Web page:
Often referred to as the Grand Canyon of India, Mamai Dev Kaliya Dhrow is located around 35 kms from Bhuj, the capital of the former princely state of Kutch. It is mainly a landscape of gorges—narrow valleys between hills, typically with steep rocky walls and water flowing through them—revealing millions of years of geological history. 

"For several minutes, I couldn't take a step forward and stood there staring at the landscape. I fell on my knees and tears started rolling down my eyes," says Suchday who visited the site sometime in July 2020 when monsoon was at its peak in Kutch. The rainy season is when the rocks are washed clean by rainwater and the site adorns a completely new avatar. Rocks wearing variegated shades of sunset colours like rust, crimson, dusty pink, purple, and sienna turn vibrant—and ample little waterfalls and emerald hills enliven the landscape. One can spot fish trying to fly upstream. Picture an enchanting place that looks straight out of a fairy tale!


Mahesh Thakkar, professor of geology and head of Department of Earth and Environmental Science at KSKV Kachchh University believes Kaliya Dhrow is one of the most spectacular geomorphic features in Kutch for its natural carvings created by seasonal water on the rocky river bed. "The rivers of Kutch are largely seasonal; rivers that have bare rocks exposed on the river beds. Moreover, Kutch geological basin is a seismologically-active region. Hence, rocky landscapes frequently experience uplifts or subsidence due to tectonic disturbances leading to changes in the base levels over a course of time. These changes lead to rivers turning violent, leading to carvings and erosion, and the resulting formation of gorges and narrow rocky cliffs. There are also sudden changes in elevation and occurrence of waterfalls at many places," says Thakkar.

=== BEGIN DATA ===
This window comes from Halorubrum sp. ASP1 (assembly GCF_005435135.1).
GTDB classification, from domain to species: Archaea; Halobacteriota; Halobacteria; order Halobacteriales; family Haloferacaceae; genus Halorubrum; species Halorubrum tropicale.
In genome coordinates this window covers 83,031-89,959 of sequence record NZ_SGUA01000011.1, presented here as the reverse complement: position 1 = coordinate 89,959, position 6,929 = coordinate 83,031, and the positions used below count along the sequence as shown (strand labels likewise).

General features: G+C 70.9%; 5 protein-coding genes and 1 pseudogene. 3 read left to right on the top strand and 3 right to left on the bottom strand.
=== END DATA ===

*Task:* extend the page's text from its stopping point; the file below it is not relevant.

The topography of Kutch is unique as it has evolved as a result of several phases of tectonic movements since the Late Jurassic period. "Kalia Dhrow is situated on the banks of Nirona River and geologically cut across the Jhuran and Bhuj formation somewhere between middle Jurassic to late Cretaceous ages. Potholes, runnels as well as incisions in the river channel are some of the attention-grabbing features here. The present topography of the area is a result of changes in river dynamics and monsoonal conditions as well as lithology of the deposits," explains Dr. Subhash Bhandari, head of Department of Archeology, KSKV Kachchh University.

Impressive colours and variations of rock outcroppings add an element of mystery to Kaliya Dhrow and make you want to know more about the geologic record exposed here. "The river cutting across alternate layers of shale and sandstone of Jhuran formation topped by thick, massive deposits of sandstone of Bhuj formation has shaped the present landscape, giving it a rugged appearance. The Jhuran formation which comprises alternate layers of shale and sandstone shows coloration ranging from yellowish orange to blue which is a result of the deep marine environment that has altered over time. Different levels of carbon, weathering as well as a wide variety of minerals have led to coloration changes of the shale. The varying carbon and oxygen levels result in oxidation of shale causing rusting and chemical weathering," explains Bhandari.